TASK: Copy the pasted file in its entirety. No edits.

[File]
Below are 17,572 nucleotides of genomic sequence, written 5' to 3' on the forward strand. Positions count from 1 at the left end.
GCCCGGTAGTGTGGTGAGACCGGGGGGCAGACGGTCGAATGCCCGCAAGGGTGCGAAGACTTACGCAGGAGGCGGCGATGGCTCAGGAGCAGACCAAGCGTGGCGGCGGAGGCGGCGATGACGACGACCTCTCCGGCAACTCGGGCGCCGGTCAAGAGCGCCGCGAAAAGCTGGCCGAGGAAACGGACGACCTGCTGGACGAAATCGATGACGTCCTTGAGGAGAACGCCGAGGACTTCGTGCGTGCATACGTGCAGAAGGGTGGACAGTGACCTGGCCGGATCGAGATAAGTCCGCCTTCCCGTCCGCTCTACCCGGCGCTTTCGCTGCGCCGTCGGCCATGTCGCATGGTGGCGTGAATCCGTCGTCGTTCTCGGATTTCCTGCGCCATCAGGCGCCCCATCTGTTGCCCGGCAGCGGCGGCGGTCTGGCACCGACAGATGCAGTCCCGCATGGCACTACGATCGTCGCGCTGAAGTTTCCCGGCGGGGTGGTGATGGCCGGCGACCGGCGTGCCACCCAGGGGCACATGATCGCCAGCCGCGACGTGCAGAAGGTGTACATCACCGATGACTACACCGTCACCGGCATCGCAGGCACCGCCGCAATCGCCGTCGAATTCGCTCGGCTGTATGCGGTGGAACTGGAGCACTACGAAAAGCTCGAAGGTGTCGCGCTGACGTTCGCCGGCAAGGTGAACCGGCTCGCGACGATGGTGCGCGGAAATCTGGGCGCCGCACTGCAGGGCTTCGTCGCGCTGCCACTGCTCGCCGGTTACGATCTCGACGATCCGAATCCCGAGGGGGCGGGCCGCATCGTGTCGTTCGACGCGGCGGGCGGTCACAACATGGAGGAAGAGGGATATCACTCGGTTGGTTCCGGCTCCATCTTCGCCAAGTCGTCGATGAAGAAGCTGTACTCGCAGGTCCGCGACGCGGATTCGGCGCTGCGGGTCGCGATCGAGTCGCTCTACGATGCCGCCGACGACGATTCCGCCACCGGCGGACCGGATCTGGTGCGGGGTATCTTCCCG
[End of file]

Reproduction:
Below are 17,572 nucleotides of genomic sequence, written 5' to 3' on the forward strand. Positions count from 1 at the left end.
GCCCGGTAGTGTGGTGAGACCGGGGGGCAGACGGTCGAATGCCCGCAAGGGTGCGAAGACTTACGCAGGAGGCGGCGATGGCTCAGGAGCAGACCAAGCGTGGCGGCGGAGGCGGCGATGACGACGACCTCTCCGGCAACTCGGGCGCCGGTCAAGAGCGCCGCGAAAAGCTGGCCGAGGAAACGGACGACCTGCTGGACGAAATCGATGACGTCCTTGAGGAGAACGCCGAGGACTTCGTGCGTGCATACGTGCAGAAGGGTGGACAGTGACCTGGCCGGATCGAGATAAGTCCGCCTTCCCGTCCGCTCTACCCGGCGCTTTCGCTGCGCCGTCGGCCATGTCGCATGGTGGCGTGAATCCGTCGTCGTTCTCGGATTTCCTGCGCCATCAGGCGCCCCATCTGTTGCCCGGCAGCGGCGGCGGTCTGGCACCGACAGATGCAGTCCCGCATGGCACTACGATCGTCGCGCTGAAGTTTCCCGGCGGGGTGGTGATGGCCGGCGACCGGCGTGCCACCCAGGGGCACATGATCGCCAGCCGCGACGTGCAGAAGGTGTACATCACCGATGACTACACCGTCACCGGCATCGCAGGCACCGCCGCAATCGCCGTCGAATTCGCTCGGCTGTATGCGGTGGAACTGGAGCACTACGAAAAGCTCGAAGGTGTCGCGCTGACGTTCGCCGGCAAGGTGAACCGGCTCGCGACGATGGTGCGCGGAAATCTGGGCGCCGCACTGCAGGGCTTCGTCGCGCTGCCACTGCTCGCCGGTTACGATCTCGACGATCCGAATCCCGAGGGGGCGGGCCGCATCGTGTCGTTCGACGCGGCGGGCGGTCACAACATGGAGGAAGAGGGATATCACTCGGTTGGTTCCGGCTCCATCTTCGCCAAGTCGTCGATGAAGAAGCTGTACTCGCAGGTCCGCGACGCGGATTCGGCGCTGCGGGTCGCGATCGAGTCGCTCTACGATGCCGCCGACGACGATTCCGCCACCGGCGGACCGGATCTGGTGCGGGGTATCTTCCCG